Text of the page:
So yes, my review is ambivalent. I applaud the serious use of BDSM and D/s in an m/m novel. I liked the world. I liked the characters. I just felt the book was heavy-handed at times, to the point that it lessened my enjoyment.

I give it three and a half stars.

Titles are Such Trouble

So the writing is going well, overall. I’ve written about 17,500 words so far in the m/m novel, and about 1100 in a short gay erotic piece as well. I have ideas on the burner for my next Het Tale erotic short story, a lesbian story out making the rounds, and another plot bunny for a lesbian mystery novel.

I’m also trying to read a lot more, particularly in the m/m romance genre since I’ll be playing a lot in that field. I was dismayed to find that a friend of mine who also writes in this genre stole the title I’d come up with–well very nearly, anyway. I was going to have my first book called “Breaking and Entering” because it all starts with just that, as well as a murder. But I really like her book “Break and Enter.”

So what’s a writer to do?

I’m also having issues with the series name. One of my main characters is a bounty hunter, so currently I’m calling this “The Bounty Hunter Series.” But that’s not really what it’s about. They’ll be solving murders, my sadistic bounty hunter and an object reading psychic. Their powers label them as Oddities in this world.

So what should I call it?

The Oddities Series? An Odd Mystery? (hmm, I kinda like that one, actually.)  Or I could go to the old standby in mysteries of naming it for the characters. Derwin and Elliot. Or last name–Bryant and Leed.

I’m going to be asking for feedback from my crit group. Meanwhile, I think I’ll change the name of the first book to “Murder One.” Yes, it gives a little hint about the murder (that it’s premeditated) but I don’t keep that a secret for long, so I think I’m okay with it.

Anyone else have this trouble?

Book Review: Break and Enter


Book: Break and Enter

Authors: Rachel Haimowitz and Aleksandr Voinov

Publisher: Samhain

Genre: m/m sci fi/thriller (gay romance)

So I’m a teensy bit biased since I know the writer and I’ve always loved her stuff. That being said, I really enjoyed this book.

This isn’t a long read–I’m estimating here, but maybe 50,000 words? Though it wasn’t long, it did feel like a complete story. Cyke, a human with cyborg implants (including his eye–ouch) is rescued repeatedly from near death by an EMT named Bear. There’s a lot of hurt/comfort, some good tension in breaking into a high security building, and even a torture session.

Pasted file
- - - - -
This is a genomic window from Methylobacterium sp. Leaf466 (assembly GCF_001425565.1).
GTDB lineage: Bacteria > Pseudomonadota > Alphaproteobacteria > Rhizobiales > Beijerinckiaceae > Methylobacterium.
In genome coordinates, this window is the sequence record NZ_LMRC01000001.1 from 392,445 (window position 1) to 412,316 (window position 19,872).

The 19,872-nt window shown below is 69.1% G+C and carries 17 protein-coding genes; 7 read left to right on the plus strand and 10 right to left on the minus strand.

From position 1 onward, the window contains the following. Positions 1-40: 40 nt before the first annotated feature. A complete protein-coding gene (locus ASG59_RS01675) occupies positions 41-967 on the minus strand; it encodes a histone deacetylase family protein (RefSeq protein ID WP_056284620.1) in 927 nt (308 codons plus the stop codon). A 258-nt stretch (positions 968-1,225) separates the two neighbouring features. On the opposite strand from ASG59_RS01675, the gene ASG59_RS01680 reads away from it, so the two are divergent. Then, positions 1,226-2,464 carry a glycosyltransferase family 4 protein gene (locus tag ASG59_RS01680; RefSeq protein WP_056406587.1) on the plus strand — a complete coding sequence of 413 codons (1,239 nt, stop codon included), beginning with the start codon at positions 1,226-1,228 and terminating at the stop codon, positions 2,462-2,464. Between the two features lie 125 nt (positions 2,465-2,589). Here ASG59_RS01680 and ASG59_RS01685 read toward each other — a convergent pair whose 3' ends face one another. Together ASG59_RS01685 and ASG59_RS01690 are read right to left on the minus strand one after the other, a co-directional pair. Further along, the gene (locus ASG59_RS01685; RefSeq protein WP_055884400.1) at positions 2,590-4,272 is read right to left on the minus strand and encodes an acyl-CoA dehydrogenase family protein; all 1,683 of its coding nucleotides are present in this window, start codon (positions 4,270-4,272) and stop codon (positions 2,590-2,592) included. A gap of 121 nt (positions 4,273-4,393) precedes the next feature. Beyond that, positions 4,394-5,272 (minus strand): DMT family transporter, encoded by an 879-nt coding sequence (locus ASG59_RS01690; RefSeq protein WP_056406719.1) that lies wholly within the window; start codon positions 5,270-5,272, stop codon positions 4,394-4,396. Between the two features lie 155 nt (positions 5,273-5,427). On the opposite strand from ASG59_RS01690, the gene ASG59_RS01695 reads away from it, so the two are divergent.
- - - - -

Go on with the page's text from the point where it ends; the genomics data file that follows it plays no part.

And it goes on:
The violence is fairly graphic, including details of broken ribs and digging into a broken arm. The sex is graphic as well, but is actually more tender, particularly in contrast to their violent lifestyles. I liked the sci fi elements and futuristic feel. Cyke in particular has a good inner voice. There’s a lot of sarcasm and irony, and a little bit of humor. I’m curious to know more about his history and background, much of which is left in shadows.

I’d recommend this to those who like their m/m with a harder, more masculine edge. I imagine this appeals to both the two main audiences for gay romance, the bi/straight women as well as gay men.

The classic Seme/Uke of M/M Romance

In all genres there are clichés. In the m/m romance genre, one of these clichés is from the Japanese tradition of yaoi–the masculine, dominant Seme, and the submissive, more feminine (or boyish) Uke.

Like all tropes or clichés, there’s a reason this one exists. A lot of readers like it.

Does that make it bad?



I personally don’t think so. I know in m/m and gay romance there are many options, from both men being strong and dominant (and muscular) to both being twinks, bears, etc. There’s a lot of criticism about men being depicted in a “womanly” way in m/m, but I believe this is a separate issue. To a lot of people, the big strong top and the weaker smaller submissive is appealing. It’s the whole rescuing a damsel in distress, only this time it’s the lovely prince. There is nothing saying that a small man who may be physically weaker must therefore be feminine or womanly. He in fact could be the stronger one mentally, emotionally, socially, etc. So is all that negated by lack of physical strength? Are we that tied to physical appearance?

It’s a good question.

On top of the appeal of physically strong vs. physically weak, for those in the BDSM realm I think there is an added pleasure in seeing the big manly dominant physically outmatching the smaller submissive. (Otherwise, why would there be so much more call for male Dom/female sub? or Daddy/boy, for that matter?)

I think in the end we don’t have to run from tropes like this, but just find ways to expand within them. I’ve written stories between two equally fit, equally strong men. They’re fun.

And sometimes having one smaller and younger is fun too.